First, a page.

Boethius was a sixth-century Roman senator and philosopher. He was unjustly accused of treason, and while awaiting execution, he wrote The Consolation of Philosophy. It is written as a dialogue with Lady Philosophy. Boethius concludes that despite the imperfections and evils of the world, there is a higher power and that happiness is possible.
Boethius was both a Platonist and a Christian, and he used natural philosophy to conclude that the mind is ultimately superior to the worldly evils of those seeking power and wealth. Happiness comes from within and is achieved by love, because God (Providence) rules the world through love. The mind and soul bring comfort in the face of worldly evil and seeming unfairness. All humans want happiness, which can’t ultimately be achieved by the earthly desires for wealth and power, as they are transitory and can never be completely fulfilled. Yet, this desire for happiness is universal, which means that it must come from God, and therefore the means of achieving it must also come from aligning with God.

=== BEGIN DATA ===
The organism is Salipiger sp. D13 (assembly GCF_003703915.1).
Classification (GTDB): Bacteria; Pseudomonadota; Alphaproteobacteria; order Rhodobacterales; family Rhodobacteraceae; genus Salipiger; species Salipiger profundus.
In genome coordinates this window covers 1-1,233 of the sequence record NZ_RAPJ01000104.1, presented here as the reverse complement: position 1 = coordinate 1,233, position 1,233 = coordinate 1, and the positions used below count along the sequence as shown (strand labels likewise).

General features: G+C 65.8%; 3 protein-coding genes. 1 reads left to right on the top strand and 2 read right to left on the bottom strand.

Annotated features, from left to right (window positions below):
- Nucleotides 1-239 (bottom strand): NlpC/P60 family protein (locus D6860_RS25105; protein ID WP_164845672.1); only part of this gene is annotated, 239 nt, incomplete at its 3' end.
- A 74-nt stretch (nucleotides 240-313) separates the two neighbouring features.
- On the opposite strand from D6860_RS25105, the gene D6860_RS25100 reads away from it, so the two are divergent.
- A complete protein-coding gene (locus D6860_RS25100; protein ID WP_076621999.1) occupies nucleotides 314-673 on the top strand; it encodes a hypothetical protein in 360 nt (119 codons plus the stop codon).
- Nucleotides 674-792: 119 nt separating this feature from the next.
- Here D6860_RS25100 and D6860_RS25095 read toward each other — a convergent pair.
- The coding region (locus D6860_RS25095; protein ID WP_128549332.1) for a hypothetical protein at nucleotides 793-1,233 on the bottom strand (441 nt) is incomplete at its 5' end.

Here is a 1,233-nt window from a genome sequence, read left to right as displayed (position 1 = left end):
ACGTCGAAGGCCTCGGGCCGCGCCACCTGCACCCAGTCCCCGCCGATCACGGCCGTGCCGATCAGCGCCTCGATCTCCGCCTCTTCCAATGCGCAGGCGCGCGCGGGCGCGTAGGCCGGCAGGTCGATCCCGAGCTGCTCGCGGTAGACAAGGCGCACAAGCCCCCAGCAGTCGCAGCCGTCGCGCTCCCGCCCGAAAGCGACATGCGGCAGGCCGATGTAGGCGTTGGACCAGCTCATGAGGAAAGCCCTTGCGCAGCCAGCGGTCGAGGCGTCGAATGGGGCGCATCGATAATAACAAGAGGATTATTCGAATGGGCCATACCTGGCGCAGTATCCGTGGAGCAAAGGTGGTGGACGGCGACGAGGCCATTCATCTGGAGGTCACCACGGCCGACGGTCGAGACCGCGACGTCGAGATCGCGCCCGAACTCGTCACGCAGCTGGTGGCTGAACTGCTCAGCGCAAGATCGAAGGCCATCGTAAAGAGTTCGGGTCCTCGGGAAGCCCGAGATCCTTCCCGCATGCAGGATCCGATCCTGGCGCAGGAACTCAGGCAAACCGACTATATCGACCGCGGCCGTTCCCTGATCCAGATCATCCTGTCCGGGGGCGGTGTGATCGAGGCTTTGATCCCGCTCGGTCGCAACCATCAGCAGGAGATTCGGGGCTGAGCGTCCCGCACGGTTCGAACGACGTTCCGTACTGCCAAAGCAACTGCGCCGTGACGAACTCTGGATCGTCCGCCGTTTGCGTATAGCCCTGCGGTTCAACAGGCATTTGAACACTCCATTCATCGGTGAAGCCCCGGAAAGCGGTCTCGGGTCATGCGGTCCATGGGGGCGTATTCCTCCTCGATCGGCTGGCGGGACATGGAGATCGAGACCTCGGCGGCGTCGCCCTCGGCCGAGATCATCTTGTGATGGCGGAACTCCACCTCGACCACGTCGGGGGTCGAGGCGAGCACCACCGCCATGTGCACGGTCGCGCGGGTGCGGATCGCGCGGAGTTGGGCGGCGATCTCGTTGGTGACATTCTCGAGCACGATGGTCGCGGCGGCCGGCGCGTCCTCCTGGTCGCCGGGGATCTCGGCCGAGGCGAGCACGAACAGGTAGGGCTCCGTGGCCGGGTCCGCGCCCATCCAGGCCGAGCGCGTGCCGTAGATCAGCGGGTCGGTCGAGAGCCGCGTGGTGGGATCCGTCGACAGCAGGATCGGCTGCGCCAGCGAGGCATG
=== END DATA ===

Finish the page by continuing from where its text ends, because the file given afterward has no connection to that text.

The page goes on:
In 1641, Descartes wrote The Meditations on First Philosophy, in Which is Proved the Existence of God and the Immortality of the Soul. He used skepticism to first reject beliefs based on authority or the senses, as they could both be wrong, as could reasoning. However, he does rely on his knowledge of existence: "I think, therefore I am." From this, he accepts that the mind exists and is immortal. He sees this as an innate idea, not based on the fallible senses. Also, God is an innate idea of Perfection, and the mind is led by the Perfect God to accept existence. Therefore, if the mind recognizes God, and God is perfect and won’t deceive the mind, then God exists.
That God is both a given and a conclusion is found in both philosophers. They both use logic to work from their starting points. For Boethius, the universal desire for happiness and its achievement both come from God. For Descartes, the recognition of existence comes from and proves the existence of God.